Katie Wells, CTNC, MCHC, Founder and CEO of Wellness Mama, has a background in research, journalism, and nutrition. As a mom of six, she turned to research and took health into her own hands to find answers to her health problems. WellnessMama.com is the culmination of her thousands of hours of research and all posts are medically reviewed and verified by the Wellness Mama research team. Katie is also the author of the bestselling books The Wellness Mama Cookbook and The Wellness Mama 5-Step Lifestyle Detox.
Why is it that so many people struggle with weight fluctuations?  Why is the scale so merciless folks are starving themselves and working so hard?  It’s because they are starving themselves and working so hard.  The body experiences these challenges as stress.  And when the body is stressed, it produces more cortisol.  Cortisol tells your body to hang on to that fat because it’s a great storage form of energy.
Maca– A hormone boosting tuber in the radish family with a long history of use in Peru. Women who use this often see improvements in fertility, reduction in PMS and better skin/hair. It can help men with sperm production, testosterone levels and muscle composition. Maca is a good source of minerals and essential fatty acids, which is one of the ways it supports hormone balance. It is available in powder form (least expensive option) or in capsules. Maca should be discontinued during pregnancy.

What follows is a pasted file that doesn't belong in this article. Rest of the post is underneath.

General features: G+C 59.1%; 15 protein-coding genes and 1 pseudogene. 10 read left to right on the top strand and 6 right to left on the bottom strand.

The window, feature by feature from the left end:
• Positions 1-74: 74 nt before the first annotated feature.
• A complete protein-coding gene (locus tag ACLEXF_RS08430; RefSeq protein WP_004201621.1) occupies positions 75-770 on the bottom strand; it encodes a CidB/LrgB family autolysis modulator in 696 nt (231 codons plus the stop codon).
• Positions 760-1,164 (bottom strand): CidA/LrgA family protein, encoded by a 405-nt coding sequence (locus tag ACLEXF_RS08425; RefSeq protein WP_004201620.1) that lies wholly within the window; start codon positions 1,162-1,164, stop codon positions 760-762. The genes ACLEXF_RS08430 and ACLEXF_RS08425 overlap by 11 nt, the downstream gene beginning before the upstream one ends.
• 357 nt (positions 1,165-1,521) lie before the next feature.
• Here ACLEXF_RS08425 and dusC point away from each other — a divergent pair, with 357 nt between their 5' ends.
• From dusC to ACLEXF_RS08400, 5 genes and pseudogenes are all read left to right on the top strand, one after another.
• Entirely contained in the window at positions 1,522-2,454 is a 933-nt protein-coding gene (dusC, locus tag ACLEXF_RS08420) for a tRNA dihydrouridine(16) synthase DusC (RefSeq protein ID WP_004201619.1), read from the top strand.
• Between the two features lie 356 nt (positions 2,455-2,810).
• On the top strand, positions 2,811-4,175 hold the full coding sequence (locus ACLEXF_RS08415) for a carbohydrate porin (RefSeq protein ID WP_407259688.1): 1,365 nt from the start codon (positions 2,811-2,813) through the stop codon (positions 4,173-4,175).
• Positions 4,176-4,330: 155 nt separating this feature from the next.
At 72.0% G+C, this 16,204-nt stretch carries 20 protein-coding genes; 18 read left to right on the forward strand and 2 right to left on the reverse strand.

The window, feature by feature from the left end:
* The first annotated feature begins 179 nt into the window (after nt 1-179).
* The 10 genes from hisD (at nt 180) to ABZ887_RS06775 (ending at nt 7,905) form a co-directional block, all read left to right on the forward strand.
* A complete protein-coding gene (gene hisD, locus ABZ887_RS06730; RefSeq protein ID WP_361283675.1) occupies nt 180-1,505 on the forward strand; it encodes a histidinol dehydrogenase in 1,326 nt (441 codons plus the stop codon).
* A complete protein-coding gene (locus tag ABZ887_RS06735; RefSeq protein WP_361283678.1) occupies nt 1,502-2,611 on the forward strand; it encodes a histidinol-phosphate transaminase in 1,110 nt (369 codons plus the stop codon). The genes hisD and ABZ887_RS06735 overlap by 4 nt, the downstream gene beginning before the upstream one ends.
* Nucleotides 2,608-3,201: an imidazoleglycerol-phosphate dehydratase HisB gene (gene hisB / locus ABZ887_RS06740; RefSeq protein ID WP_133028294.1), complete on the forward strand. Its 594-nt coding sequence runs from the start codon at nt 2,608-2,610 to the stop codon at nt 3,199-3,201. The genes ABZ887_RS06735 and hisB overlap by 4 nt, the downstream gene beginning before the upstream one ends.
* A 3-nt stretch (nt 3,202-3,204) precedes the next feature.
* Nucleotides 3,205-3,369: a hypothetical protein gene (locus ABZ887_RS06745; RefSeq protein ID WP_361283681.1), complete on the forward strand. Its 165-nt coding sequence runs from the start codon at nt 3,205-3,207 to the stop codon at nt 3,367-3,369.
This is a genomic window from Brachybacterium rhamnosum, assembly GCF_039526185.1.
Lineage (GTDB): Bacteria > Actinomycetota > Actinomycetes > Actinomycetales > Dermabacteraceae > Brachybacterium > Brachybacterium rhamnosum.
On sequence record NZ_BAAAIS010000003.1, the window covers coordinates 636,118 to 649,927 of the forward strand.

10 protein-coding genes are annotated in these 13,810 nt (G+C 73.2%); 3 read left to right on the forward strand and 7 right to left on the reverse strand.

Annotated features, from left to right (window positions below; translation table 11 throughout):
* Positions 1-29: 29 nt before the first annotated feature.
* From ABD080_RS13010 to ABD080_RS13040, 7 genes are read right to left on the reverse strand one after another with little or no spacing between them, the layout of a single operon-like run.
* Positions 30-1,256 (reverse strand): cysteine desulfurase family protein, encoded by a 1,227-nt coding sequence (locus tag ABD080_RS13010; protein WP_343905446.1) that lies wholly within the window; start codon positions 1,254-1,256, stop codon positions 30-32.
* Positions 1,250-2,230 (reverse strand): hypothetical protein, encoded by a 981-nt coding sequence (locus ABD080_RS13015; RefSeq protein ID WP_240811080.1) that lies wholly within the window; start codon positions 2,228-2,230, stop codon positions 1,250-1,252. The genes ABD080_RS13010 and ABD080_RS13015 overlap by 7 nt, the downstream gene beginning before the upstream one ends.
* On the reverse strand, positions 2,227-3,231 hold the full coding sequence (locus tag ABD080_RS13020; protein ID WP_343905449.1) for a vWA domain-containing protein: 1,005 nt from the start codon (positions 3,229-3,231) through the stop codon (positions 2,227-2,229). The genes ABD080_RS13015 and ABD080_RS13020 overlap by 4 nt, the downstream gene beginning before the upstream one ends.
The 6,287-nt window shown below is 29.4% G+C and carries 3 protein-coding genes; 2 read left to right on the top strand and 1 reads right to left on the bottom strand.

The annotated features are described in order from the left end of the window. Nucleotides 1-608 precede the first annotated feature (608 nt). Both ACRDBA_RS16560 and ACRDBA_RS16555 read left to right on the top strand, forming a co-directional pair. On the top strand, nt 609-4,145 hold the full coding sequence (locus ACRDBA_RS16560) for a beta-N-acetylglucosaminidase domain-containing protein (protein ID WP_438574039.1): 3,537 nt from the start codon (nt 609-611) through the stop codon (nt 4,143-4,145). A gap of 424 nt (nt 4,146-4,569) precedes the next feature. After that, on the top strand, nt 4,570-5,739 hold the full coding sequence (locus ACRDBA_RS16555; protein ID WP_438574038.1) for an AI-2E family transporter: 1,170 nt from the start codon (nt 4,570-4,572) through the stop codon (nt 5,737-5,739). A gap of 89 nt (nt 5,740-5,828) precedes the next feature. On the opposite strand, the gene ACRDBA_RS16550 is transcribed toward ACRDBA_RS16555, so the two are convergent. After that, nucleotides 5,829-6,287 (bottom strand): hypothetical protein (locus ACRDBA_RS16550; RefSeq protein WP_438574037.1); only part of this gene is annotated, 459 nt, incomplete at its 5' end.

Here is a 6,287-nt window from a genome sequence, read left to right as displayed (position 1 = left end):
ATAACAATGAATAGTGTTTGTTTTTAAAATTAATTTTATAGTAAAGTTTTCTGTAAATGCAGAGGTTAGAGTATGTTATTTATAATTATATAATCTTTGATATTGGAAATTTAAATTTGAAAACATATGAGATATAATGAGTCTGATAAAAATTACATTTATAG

You might consider doing my Blood Sugar Solution 10-Day Detox Diet, which will naturally help reset your hormones by eliminating sugary, processed foods and food sensitivities while focusing on organic, whole, unprocessed foods. To reset female hormones, focus on specific hormone-balancing foods. Increase certain foods like flaxseeds, cruciferous veggies, good fats, and traditional organic non-GMO whole soy foods (tofu, tempeh, miso, natto, and edamame). Add 1 to 2 tablespoons of ground flaxseeds a day to your diet.
Feeling bloated, irritable, or just not your best? A hormone imbalance could be to blame. Hormones are chemical “messengers” that impact the way your cells and organs function. It’s normal for your levels to shift at different times of your life, such as before and during your period or a pregnancy, or during menopause. But some medications and health issues can cause them to go up or down, too.
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